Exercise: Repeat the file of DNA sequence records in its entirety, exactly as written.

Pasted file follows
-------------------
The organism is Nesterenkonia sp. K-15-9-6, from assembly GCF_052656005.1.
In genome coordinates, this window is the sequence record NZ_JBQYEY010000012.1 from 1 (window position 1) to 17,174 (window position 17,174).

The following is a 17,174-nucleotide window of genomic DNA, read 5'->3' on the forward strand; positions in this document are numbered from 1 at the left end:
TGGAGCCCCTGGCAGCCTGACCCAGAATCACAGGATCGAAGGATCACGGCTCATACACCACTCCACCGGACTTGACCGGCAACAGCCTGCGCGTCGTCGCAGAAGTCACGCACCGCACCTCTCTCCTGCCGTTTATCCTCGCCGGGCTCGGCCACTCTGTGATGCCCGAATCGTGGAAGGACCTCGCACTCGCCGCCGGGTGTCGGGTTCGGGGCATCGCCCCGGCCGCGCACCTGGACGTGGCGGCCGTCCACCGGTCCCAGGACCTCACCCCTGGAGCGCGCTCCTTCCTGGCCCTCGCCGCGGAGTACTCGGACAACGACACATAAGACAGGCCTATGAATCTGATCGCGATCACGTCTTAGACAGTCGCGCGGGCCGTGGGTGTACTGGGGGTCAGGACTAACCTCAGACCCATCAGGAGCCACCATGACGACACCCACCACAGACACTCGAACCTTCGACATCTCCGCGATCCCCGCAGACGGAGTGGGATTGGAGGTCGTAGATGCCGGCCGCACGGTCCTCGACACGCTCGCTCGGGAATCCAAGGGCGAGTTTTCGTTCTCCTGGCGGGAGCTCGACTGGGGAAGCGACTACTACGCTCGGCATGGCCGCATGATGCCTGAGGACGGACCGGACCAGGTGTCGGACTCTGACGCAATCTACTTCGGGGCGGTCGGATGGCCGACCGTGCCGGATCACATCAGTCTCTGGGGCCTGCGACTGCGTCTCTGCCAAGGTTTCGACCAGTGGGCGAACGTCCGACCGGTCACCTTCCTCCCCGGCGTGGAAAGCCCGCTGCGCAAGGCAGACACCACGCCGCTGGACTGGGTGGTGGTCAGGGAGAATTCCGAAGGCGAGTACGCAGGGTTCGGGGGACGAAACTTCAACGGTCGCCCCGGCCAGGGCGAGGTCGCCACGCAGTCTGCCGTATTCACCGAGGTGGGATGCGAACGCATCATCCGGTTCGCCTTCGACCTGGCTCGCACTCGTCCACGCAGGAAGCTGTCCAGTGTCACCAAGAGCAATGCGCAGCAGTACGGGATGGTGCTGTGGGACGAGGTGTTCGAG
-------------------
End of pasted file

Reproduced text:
The organism is Nesterenkonia sp. K-15-9-6, from assembly GCF_052656005.1.
In genome coordinates, this window is the sequence record NZ_JBQYEY010000012.1 from 1 (window position 1) to 17,174 (window position 17,174).

The following is a 17,174-nucleotide window of genomic DNA, read 5'->3' on the forward strand; positions in this document are numbered from 1 at the left end:
TGGAGCCCCTGGCAGCCTGACCCAGAATCACAGGATCGAAGGATCACGGCTCATACACCACTCCACCGGACTTGACCGGCAACAGCCTGCGCGTCGTCGCAGAAGTCACGCACCGCACCTCTCTCCTGCCGTTTATCCTCGCCGGGCTCGGCCACTCTGTGATGCCCGAATCGTGGAAGGACCTCGCACTCGCCGCCGGGTGTCGGGTTCGGGGCATCGCCCCGGCCGCGCACCTGGACGTGGCGGCCGTCCACCGGTCCCAGGACCTCACCCCTGGAGCGCGCTCCTTCCTGGCCCTCGCCGCGGAGTACTCGGACAACGACACATAAGACAGGCCTATGAATCTGATCGCGATCACGTCTTAGACAGTCGCGCGGGCCGTGGGTGTACTGGGGGTCAGGACTAACCTCAGACCCATCAGGAGCCACCATGACGACACCCACCACAGACACTCGAACCTTCGACATCTCCGCGATCCCCGCAGACGGAGTGGGATTGGAGGTCGTAGATGCCGGCCGCACGGTCCTCGACACGCTCGCTCGGGAATCCAAGGGCGAGTTTTCGTTCTCCTGGCGGGAGCTCGACTGGGGAAGCGACTACTACGCTCGGCATGGCCGCATGATGCCTGAGGACGGACCGGACCAGGTGTCGGACTCTGACGCAATCTACTTCGGGGCGGTCGGATGGCCGACCGTGCCGGATCACATCAGTCTCTGGGGCCTGCGACTGCGTCTCTGCCAAGGTTTCGACCAGTGGGCGAACGTCCGACCGGTCACCTTCCTCCCCGGCGTGGAAAGCCCGCTGCGCAAGGCAGACACCACGCCGCTGGACTGGGTGGTGGTCAGGGAGAATTCCGAAGGCGAGTACGCAGGGTTCGGGGGACGAAACTTCAACGGTCGCCCCGGCCAGGGCGAGGTCGCCACGCAGTCTGCCGTATTCACCGAGGTGGGATGCGAACGCATCATCCGGTTCGCCTTCGACCTGGCTCGCACTCGTCCACGCAGGAAGCTGTCCAGTGTCACCAAGAGCAATGCGCAGCAGTACGGGATGGTGCTGTGGGACGAGGTGTTCGAG